CHAPEL HILL, N.C. (WNCN) — Social media might be making children more sensitive to criticism, say researchers from the University of North Carolina.
The study published in JAMA Pediatrics is believed the be the first long-term study on adolescent neural development and technology use.
Researchers say adolescents’ habitual checking of social media is linked with changes in how their brains respond to the world around them.
“The findings suggest that children who grow up checking social media more often are becoming hypersensitive to feedback from their peers,” said Eva Telzer, a professor in UNC’s psychology and neuroscience department and a corresponding author.
Researchers tracked 169 students recruited from public middle schools in rural North Carolina over three years. When asked how often they checked three popular social media platforms, Facebook, Instagram and Snapchat, participants’ answers ranged from less than once to more than 20 times a day.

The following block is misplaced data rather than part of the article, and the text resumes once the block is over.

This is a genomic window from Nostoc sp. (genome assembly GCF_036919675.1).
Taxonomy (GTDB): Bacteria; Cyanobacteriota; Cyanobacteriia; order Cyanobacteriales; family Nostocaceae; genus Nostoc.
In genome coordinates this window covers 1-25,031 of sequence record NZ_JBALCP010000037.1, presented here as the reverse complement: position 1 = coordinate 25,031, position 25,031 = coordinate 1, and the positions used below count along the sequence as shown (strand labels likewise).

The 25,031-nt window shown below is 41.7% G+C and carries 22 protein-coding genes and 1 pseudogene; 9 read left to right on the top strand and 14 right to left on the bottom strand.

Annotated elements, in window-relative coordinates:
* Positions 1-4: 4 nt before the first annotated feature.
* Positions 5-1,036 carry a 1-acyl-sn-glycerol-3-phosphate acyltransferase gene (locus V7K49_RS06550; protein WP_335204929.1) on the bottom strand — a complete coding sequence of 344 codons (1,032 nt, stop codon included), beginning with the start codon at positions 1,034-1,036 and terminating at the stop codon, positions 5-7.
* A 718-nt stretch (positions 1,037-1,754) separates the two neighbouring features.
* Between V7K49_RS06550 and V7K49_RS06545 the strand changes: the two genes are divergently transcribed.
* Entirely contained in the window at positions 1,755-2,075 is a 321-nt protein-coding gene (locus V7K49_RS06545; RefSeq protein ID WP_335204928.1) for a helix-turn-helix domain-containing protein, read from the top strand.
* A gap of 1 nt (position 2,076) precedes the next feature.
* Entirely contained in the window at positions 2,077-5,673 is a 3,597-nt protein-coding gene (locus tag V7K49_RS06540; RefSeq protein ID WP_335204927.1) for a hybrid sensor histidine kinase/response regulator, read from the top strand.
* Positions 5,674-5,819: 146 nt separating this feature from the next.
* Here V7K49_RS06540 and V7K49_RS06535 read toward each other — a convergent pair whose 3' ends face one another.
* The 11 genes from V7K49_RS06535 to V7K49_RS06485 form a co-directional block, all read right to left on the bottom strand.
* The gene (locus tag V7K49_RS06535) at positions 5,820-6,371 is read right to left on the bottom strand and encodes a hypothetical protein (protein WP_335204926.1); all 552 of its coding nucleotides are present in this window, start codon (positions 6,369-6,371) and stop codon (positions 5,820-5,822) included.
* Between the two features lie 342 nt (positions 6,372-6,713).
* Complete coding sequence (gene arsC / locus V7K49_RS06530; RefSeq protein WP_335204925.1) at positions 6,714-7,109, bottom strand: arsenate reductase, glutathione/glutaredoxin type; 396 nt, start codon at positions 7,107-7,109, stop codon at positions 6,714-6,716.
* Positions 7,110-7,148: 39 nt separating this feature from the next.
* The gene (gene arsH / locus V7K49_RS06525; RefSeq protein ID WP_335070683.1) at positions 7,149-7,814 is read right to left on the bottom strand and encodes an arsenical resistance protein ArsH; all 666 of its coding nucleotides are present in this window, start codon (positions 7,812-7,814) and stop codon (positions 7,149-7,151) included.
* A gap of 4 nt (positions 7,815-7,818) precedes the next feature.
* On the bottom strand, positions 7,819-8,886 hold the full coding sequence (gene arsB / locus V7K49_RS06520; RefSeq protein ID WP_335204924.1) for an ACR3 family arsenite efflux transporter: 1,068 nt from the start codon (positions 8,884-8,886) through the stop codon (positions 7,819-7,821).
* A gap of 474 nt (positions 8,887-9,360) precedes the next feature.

During those three years, participants underwent yearly brain imaging sessions. Those sessions measured brain activity when anticipating social feedback from peers.
The study concluded children who check social media more than 15 times per day, became more sensitive to social feedback.
“While this increased sensitivity to social feedback may promote future compulsive social media use, it could also reflect a possible adaptive behavior that will allow teens to navigate an increasingly digital world,” says Maria Maza, a doctoral student in psychology and one of the study’s two lead authors.
The finding may be critical as most children begin using social media during the brain development period in their lifetime.
“Our research demonstrates that checking behaviors on social media could have long-standing and important consequences for adolescents’ neural development, which is critical for parents and policy-makers to consider when understanding the benefits and potential harms associated with teen technology use,” said co-author Mitch Prinstein, who also serves as the chief science officer for the American Psychological Association.
The research was supported by funding from the National Institutes of Health and the Winston Family Foundation through its Winston National Center on Technology Use, Brain and Psychological Development established at UNC.